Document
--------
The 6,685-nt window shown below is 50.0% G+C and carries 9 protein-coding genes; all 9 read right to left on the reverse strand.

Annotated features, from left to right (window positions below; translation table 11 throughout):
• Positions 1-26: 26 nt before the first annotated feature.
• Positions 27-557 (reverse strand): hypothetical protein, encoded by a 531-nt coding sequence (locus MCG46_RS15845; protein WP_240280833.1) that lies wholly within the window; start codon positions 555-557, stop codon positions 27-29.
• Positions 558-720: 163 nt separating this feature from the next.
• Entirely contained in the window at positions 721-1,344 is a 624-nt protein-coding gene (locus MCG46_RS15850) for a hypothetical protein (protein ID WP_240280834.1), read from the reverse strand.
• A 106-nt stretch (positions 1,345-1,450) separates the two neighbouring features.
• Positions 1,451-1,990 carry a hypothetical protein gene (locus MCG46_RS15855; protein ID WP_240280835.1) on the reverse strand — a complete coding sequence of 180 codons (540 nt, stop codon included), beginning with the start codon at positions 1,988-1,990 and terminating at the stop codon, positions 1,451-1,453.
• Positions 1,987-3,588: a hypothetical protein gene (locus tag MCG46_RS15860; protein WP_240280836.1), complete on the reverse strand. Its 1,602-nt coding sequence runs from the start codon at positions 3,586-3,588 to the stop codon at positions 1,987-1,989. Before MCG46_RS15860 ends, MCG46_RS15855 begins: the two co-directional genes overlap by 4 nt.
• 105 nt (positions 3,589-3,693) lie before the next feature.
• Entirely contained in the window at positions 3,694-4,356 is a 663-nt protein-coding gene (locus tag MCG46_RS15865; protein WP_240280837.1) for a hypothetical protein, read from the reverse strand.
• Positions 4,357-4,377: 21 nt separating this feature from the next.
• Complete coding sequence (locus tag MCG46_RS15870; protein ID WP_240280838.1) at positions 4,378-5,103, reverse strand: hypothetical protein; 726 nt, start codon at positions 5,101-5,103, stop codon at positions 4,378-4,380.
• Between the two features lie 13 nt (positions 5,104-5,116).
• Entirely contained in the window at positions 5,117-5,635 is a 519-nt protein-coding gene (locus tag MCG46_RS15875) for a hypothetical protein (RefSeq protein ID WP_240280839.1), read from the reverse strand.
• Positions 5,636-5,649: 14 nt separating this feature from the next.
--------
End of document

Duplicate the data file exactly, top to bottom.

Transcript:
The 6,685-nt window shown below is 50.0% G+C and carries 9 protein-coding genes; all 9 read right to left on the reverse strand.

Annotated features, from left to right (window positions below; translation table 11 throughout):
• Positions 1-26: 26 nt before the first annotated feature.
• Positions 27-557 (reverse strand): hypothetical protein, encoded by a 531-nt coding sequence (locus MCG46_RS15845; protein WP_240280833.1) that lies wholly within the window; start codon positions 555-557, stop codon positions 27-29.
• Positions 558-720: 163 nt separating this feature from the next.
• Entirely contained in the window at positions 721-1,344 is a 624-nt protein-coding gene (locus MCG46_RS15850) for a hypothetical protein (protein ID WP_240280834.1), read from the reverse strand.
• A 106-nt stretch (positions 1,345-1,450) separates the two neighbouring features.
• Positions 1,451-1,990 carry a hypothetical protein gene (locus MCG46_RS15855; protein ID WP_240280835.1) on the reverse strand — a complete coding sequence of 180 codons (540 nt, stop codon included), beginning with the start codon at positions 1,988-1,990 and terminating at the stop codon, positions 1,451-1,453.
• Positions 1,987-3,588: a hypothetical protein gene (locus tag MCG46_RS15860; protein WP_240280836.1), complete on the reverse strand. Its 1,602-nt coding sequence runs from the start codon at positions 3,586-3,588 to the stop codon at positions 1,987-1,989. Before MCG46_RS15860 ends, MCG46_RS15855 begins: the two co-directional genes overlap by 4 nt.
• 105 nt (positions 3,589-3,693) lie before the next feature.
• Entirely contained in the window at positions 3,694-4,356 is a 663-nt protein-coding gene (locus tag MCG46_RS15865; protein WP_240280837.1) for a hypothetical protein, read from the reverse strand.
• Positions 4,357-4,377: 21 nt separating this feature from the next.
• Complete coding sequence (locus tag MCG46_RS15870; protein ID WP_240280838.1) at positions 4,378-5,103, reverse strand: hypothetical protein; 726 nt, start codon at positions 5,101-5,103, stop codon at positions 4,378-4,380.
• Between the two features lie 13 nt (positions 5,104-5,116).
• Entirely contained in the window at positions 5,117-5,635 is a 519-nt protein-coding gene (locus tag MCG46_RS15875) for a hypothetical protein (RefSeq protein ID WP_240280839.1), read from the reverse strand.
• Positions 5,636-5,649: 14 nt separating this feature from the next.